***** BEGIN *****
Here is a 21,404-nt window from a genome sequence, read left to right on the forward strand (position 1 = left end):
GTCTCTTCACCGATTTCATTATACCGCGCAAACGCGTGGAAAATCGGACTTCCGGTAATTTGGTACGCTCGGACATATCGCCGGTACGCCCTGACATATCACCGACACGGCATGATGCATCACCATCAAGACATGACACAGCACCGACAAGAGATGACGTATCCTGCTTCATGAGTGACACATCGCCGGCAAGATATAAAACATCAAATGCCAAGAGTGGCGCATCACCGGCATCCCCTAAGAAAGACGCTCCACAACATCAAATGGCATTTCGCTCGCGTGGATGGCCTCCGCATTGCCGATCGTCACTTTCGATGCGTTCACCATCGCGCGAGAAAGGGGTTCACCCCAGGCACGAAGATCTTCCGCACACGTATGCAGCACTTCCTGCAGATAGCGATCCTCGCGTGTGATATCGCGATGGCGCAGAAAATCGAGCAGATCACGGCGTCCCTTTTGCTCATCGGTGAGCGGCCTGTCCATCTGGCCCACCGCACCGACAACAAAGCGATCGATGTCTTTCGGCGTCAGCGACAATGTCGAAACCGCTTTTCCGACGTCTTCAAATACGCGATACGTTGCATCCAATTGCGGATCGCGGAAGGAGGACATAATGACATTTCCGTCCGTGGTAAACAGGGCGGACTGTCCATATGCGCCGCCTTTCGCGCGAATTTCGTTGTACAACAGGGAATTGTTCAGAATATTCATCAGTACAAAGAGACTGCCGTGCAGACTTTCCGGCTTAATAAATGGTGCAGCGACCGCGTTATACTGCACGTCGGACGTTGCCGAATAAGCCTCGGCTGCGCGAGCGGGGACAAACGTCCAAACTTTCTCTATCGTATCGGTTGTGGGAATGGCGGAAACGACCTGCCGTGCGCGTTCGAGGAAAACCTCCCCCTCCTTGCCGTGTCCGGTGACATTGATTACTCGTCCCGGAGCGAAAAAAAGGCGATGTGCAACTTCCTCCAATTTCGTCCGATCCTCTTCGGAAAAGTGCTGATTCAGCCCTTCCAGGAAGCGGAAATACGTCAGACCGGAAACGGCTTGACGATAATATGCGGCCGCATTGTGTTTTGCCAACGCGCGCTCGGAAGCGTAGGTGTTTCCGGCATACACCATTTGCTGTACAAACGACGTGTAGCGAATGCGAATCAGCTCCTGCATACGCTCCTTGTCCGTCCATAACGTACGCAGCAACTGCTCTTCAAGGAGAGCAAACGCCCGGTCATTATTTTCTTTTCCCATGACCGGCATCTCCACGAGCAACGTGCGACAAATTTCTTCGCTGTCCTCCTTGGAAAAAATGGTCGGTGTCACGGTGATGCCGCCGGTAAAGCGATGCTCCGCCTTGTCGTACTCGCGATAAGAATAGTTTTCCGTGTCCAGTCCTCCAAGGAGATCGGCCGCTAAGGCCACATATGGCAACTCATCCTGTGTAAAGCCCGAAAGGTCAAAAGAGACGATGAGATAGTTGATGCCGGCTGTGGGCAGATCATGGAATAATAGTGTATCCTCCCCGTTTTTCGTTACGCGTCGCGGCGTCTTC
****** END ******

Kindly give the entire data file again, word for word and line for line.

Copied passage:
Here is a 21,404-nt window from a genome sequence, read left to right on the forward strand (position 1 = left end):
GTCTCTTCACCGATTTCATTATACCGCGCAAACGCGTGGAAAATCGGACTTCCGGTAATTTGGTACGCTCGGACATATCGCCGGTACGCCCTGACATATCACCGACACGGCATGATGCATCACCATCAAGACATGACACAGCACCGACAAGAGATGACGTATCCTGCTTCATGAGTGACACATCGCCGGCAAGATATAAAACATCAAATGCCAAGAGTGGCGCATCACCGGCATCCCCTAAGAAAGACGCTCCACAACATCAAATGGCATTTCGCTCGCGTGGATGGCCTCCGCATTGCCGATCGTCACTTTCGATGCGTTCACCATCGCGCGAGAAAGGGGTTCACCCCAGGCACGAAGATCTTCCGCACACGTATGCAGCACTTCCTGCAGATAGCGATCCTCGCGTGTGATATCGCGATGGCGCAGAAAATCGAGCAGATCACGGCGTCCCTTTTGCTCATCGGTGAGCGGCCTGTCCATCTGGCCCACCGCACCGACAACAAAGCGATCGATGTCTTTCGGCGTCAGCGACAATGTCGAAACCGCTTTTCCGACGTCTTCAAATACGCGATACGTTGCATCCAATTGCGGATCGCGGAAGGAGGACATAATGACATTTCCGTCCGTGGTAAACAGGGCGGACTGTCCATATGCGCCGCCTTTCGCGCGAATTTCGTTGTACAACAGGGAATTGTTCAGAATATTCATCAGTACAAAGAGACTGCCGTGCAGACTTTCCGGCTTAATAAATGGTGCAGCGACCGCGTTATACTGCACGTCGGACGTTGCCGAATAAGCCTCGGCTGCGCGAGCGGGGACAAACGTCCAAACTTTCTCTATCGTATCGGTTGTGGGAATGGCGGAAACGACCTGCCGTGCGCGTTCGAGGAAAACCTCCCCCTCCTTGCCGTGTCCGGTGACATTGATTACTCGTCCCGGAGCGAAAAAAAGGCGATGTGCAACTTCCTCCAATTTCGTCCGATCCTCTTCGGAAAAGTGCTGATTCAGCCCTTCCAGGAAGCGGAAATACGTCAGACCGGAAACGGCTTGACGATAATATGCGGCCGCATTGTGTTTTGCCAACGCGCGCTCGGAAGCGTAGGTGTTTCCGGCATACACCATTTGCTGTACAAACGACGTGTAGCGAATGCGAATCAGCTCCTGCATACGCTCCTTGTCCGTCCATAACGTACGCAGCAACTGCTCTTCAAGGAGAGCAAACGCCCGGTCATTATTTTCTTTTCCCATGACCGGCATCTCCACGAGCAACGTGCGACAAATTTCTTCGCTGTCCTCCTTGGAAAAAATGGTCGGTGTCACGGTGATGCCGCCGGTAAAGCGATGCTCCGCCTTGTCGTACTCGCGATAAGAATAGTTTTCCGTGTCCAGTCCTCCAAGGAGATCGGCCGCTAAGGCCACATATGGCAACTCATCCTGTGTAAAGCCCGAAAGGTCAAAAGAGACGATGAGATAGTTGATGCCGGCTGTGGGCAGATCATGGAATAATAGTGTATCCTCCCCGTTTTTCGTTACGCGTCGCGGCGTCTTC